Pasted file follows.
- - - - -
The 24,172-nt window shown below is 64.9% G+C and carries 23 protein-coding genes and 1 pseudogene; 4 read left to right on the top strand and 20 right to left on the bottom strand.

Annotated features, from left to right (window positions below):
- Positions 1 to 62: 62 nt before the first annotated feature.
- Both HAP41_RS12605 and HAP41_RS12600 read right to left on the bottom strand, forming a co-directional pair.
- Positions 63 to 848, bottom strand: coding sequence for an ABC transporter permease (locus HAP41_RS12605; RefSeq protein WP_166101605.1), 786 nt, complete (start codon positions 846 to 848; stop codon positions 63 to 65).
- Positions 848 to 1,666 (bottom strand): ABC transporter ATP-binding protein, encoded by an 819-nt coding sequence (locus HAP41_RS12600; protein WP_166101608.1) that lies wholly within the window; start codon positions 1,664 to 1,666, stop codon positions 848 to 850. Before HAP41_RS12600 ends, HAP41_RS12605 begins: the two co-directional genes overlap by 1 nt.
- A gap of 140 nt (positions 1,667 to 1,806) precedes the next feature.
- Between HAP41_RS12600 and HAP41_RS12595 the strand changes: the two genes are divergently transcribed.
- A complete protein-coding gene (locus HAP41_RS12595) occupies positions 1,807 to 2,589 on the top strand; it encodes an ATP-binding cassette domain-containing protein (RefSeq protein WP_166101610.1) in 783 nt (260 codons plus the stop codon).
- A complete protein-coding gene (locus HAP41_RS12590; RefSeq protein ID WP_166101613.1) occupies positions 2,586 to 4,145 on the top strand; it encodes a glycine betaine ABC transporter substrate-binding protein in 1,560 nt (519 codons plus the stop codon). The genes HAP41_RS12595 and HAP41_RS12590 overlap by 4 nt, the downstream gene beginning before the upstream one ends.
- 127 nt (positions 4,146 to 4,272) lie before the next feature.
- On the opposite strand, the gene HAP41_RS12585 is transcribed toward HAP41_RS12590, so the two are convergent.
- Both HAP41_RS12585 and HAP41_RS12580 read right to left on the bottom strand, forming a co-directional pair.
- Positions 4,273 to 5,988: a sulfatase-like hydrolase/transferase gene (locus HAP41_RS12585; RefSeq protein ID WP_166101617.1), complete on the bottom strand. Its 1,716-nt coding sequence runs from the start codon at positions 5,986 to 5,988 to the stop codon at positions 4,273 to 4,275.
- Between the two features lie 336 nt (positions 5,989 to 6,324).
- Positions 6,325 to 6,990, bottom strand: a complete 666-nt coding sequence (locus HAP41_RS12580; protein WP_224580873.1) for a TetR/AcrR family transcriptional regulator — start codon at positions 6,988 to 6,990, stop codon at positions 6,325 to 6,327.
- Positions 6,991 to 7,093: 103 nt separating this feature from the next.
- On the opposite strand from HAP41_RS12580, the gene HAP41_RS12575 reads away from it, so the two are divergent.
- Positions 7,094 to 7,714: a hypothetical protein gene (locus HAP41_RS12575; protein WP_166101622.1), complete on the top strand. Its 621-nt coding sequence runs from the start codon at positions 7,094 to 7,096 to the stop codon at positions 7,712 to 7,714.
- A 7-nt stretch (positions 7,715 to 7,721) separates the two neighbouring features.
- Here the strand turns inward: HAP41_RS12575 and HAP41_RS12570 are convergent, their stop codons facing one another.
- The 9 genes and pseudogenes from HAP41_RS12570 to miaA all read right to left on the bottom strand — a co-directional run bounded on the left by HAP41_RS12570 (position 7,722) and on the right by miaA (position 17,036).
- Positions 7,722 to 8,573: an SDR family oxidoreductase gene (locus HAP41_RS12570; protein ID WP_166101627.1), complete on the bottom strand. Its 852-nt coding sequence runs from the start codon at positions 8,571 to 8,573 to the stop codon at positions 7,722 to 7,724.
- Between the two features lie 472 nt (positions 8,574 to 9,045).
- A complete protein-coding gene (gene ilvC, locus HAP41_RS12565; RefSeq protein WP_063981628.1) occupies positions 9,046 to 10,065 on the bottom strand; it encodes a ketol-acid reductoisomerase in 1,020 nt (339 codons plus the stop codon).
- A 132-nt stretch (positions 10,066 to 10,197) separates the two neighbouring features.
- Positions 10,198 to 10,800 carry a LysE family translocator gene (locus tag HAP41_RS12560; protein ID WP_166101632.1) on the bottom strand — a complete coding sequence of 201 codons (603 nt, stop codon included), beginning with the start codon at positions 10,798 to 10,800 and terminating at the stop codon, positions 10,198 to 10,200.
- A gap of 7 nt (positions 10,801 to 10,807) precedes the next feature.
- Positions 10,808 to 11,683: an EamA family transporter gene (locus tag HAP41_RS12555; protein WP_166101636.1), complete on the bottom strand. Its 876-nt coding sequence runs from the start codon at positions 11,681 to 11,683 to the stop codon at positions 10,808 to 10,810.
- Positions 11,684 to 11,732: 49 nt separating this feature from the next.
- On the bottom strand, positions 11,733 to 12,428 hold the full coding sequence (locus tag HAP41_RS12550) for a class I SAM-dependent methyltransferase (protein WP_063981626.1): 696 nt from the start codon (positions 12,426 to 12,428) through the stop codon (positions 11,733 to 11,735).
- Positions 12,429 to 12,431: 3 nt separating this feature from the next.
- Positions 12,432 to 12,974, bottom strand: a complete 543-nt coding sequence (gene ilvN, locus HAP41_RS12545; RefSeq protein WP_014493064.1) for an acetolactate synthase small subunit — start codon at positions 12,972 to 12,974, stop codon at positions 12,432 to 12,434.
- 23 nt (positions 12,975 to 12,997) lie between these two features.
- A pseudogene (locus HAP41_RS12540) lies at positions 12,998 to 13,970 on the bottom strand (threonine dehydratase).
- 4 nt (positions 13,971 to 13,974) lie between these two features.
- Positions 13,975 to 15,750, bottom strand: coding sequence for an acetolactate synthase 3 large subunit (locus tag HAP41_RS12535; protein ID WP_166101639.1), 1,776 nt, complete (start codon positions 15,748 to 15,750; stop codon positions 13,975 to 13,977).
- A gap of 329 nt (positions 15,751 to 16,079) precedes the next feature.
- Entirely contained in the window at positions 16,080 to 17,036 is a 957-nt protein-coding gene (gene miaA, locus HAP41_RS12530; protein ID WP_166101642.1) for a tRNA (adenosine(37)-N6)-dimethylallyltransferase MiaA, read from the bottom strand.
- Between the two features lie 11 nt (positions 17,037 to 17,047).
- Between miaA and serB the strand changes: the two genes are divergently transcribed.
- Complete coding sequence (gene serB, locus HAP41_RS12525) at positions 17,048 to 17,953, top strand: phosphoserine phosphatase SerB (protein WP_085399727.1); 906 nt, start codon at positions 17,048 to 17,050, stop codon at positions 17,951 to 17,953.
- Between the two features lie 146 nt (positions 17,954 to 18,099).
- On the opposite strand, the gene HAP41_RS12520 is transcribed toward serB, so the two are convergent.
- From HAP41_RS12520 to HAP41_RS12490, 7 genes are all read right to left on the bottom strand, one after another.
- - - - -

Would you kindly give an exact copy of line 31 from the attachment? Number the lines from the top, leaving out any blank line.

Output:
- On the bottom strand, positions 11,733 to 12,428 hold the full coding sequence (locus tag HAP41_RS12550) for a class I SAM-dependent methyltransferase (protein WP_063981626.1): 696 nt from the start codon (positions 12,426 to 12,428) through the stop codon (positions 11,733 to 11,735).